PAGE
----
North Carolina Architects and Builders - A Biographical Dictionary

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Welcome to
North Carolina Architects & Builders

This biographical dictionary highlights architects and builders who have produced North Carolina's architecture for more than 300 years. A brief biography plus a building list traces each person's work in the state. This is a growing website, with many more entries still to be added. We invite users to send corrections and updated information to enhance the site.

Sirrine, Joseph Emory (1872-1947)

R. J. Reynolds Tobacco Company Warehouse [Winston-Salem]

Joseph Emory Sirrine (December 9, 1872-1947) was a Greenville, South Carolina, industrial architect and engineer who in 1921 established J. E. Sirrine and Company, a large firm of national reputation. He and his firm worked extensively in North Carolina, planning and building textile mills and other facilities during the state's dramatic early 20th century industrial development. Although many industrial architects and engineers of the period were northern men, Sirrine was one of several southerners who emerged as leaders in the field including North Carolina natives Stuart W. Cramer and C. R. Makepeace and South Carolina-born Daniel A. Tompkins...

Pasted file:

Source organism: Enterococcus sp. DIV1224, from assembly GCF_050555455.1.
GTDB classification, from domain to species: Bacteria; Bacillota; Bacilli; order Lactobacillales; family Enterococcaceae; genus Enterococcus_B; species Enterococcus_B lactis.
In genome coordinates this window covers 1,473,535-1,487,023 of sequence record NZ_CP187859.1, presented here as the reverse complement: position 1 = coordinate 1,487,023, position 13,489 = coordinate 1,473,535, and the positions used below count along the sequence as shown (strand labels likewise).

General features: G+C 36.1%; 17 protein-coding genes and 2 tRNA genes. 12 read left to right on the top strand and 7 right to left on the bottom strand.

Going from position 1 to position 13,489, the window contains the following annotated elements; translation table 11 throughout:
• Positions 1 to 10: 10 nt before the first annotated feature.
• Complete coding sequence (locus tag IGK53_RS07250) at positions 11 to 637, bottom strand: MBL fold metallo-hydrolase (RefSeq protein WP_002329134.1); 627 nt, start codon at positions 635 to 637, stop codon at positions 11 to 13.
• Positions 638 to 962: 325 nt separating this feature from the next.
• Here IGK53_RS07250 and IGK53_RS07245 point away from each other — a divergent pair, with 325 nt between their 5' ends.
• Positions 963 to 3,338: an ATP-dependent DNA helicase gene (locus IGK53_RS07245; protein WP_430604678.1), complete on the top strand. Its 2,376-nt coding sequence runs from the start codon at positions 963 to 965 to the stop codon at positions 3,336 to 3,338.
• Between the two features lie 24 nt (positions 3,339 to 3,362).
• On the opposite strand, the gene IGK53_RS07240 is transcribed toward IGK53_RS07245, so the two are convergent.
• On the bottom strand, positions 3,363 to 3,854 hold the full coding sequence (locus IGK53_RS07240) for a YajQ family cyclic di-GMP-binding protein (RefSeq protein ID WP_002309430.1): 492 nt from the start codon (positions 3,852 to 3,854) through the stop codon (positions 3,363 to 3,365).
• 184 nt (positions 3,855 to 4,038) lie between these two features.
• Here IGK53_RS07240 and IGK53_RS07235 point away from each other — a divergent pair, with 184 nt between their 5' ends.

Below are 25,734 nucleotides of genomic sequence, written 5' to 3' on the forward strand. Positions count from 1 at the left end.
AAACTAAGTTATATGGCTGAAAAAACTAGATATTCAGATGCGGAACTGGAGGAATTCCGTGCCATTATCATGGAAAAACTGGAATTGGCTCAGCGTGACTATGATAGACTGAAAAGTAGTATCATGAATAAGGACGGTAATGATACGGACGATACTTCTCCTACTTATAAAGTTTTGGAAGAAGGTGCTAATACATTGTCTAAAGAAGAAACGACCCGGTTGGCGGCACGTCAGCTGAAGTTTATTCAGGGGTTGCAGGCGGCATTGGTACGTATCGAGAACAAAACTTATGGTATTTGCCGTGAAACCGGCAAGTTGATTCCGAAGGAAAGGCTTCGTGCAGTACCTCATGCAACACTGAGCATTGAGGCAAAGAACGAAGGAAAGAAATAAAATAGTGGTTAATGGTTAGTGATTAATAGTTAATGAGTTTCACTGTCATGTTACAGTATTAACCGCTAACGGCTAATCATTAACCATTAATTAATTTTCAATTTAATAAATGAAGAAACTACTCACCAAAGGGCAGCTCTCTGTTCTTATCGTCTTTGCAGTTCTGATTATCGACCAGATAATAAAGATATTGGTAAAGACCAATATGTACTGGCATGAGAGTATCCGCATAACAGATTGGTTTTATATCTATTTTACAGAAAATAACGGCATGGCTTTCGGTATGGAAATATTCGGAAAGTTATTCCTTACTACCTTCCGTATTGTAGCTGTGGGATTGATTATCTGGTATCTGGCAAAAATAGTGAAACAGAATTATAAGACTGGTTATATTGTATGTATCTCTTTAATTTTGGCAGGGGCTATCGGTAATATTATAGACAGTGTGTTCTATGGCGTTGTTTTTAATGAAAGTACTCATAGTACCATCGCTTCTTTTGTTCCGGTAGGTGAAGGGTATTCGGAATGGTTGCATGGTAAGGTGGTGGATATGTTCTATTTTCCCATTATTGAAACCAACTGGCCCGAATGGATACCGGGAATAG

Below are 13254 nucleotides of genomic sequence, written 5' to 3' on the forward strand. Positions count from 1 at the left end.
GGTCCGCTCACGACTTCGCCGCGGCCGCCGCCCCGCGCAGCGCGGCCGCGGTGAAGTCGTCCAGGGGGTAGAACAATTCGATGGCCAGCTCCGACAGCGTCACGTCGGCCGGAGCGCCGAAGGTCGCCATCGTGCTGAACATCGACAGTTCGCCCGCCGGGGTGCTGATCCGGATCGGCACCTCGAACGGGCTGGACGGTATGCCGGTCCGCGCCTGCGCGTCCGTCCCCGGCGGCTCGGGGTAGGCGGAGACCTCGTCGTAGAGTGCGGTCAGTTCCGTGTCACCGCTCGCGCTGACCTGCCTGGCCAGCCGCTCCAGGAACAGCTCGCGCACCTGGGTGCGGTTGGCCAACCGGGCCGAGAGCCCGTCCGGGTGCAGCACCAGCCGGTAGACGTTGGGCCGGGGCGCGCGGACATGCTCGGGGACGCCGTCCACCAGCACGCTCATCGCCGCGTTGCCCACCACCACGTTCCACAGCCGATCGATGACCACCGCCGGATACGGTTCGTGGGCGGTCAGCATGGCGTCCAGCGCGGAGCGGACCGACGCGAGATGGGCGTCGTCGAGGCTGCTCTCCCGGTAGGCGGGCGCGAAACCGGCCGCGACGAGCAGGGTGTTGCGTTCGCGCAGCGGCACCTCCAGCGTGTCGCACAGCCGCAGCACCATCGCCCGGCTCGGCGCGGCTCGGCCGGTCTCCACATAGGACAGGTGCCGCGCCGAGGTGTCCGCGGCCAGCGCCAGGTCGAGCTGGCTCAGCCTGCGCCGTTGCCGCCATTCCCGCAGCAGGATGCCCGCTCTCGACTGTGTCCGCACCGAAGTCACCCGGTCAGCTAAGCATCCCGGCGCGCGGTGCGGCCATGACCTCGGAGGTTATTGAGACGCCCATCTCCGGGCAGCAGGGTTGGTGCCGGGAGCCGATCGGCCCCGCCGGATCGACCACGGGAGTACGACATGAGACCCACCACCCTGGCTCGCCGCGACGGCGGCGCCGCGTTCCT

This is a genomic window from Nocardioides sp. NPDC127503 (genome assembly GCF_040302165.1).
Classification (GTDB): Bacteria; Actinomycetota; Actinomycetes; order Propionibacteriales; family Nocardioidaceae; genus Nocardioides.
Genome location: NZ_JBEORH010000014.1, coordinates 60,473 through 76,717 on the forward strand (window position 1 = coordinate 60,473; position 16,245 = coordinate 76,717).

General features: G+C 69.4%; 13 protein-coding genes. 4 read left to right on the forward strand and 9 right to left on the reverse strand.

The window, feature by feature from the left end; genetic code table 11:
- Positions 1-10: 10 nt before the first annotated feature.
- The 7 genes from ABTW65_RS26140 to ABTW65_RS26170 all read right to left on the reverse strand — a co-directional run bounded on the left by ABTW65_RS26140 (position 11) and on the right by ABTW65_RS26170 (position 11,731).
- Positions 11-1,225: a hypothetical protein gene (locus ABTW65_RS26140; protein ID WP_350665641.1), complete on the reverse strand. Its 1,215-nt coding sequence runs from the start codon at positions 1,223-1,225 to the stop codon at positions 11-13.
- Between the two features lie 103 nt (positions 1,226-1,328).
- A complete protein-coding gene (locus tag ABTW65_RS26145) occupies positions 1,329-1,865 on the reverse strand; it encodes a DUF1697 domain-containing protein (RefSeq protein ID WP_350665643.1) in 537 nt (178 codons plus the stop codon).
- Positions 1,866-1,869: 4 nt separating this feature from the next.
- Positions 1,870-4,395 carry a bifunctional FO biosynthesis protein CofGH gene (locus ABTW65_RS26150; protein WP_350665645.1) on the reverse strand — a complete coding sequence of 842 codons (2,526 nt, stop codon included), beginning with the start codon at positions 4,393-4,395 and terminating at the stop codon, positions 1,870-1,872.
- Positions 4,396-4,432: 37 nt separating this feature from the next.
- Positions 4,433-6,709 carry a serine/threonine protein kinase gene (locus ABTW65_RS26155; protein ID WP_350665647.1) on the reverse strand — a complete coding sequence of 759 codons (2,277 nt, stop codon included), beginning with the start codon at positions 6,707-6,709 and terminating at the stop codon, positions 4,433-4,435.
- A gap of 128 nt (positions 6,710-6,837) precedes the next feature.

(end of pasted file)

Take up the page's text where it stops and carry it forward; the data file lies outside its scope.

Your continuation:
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Dorton Arena, Raleigh
Matthew Nowicki, architect

Notable Quotes

"Mr. Guastavino began laying these tile exactly as if he were shingling an imaginary dome in space, only using cement for nails. Beginning at the bottom course, the first six or seven thicknesses of tile were laid one over the other braking joints, in a special cement of plaster of paris. The next course, laid in Portland cement, was held in place by overlapping the tile below. The process was repeated until the great dome was finished without the aid of girdlers [sic] or supporting scaffolds."

Guastavino, Rafael, Sr. (1842-1908)

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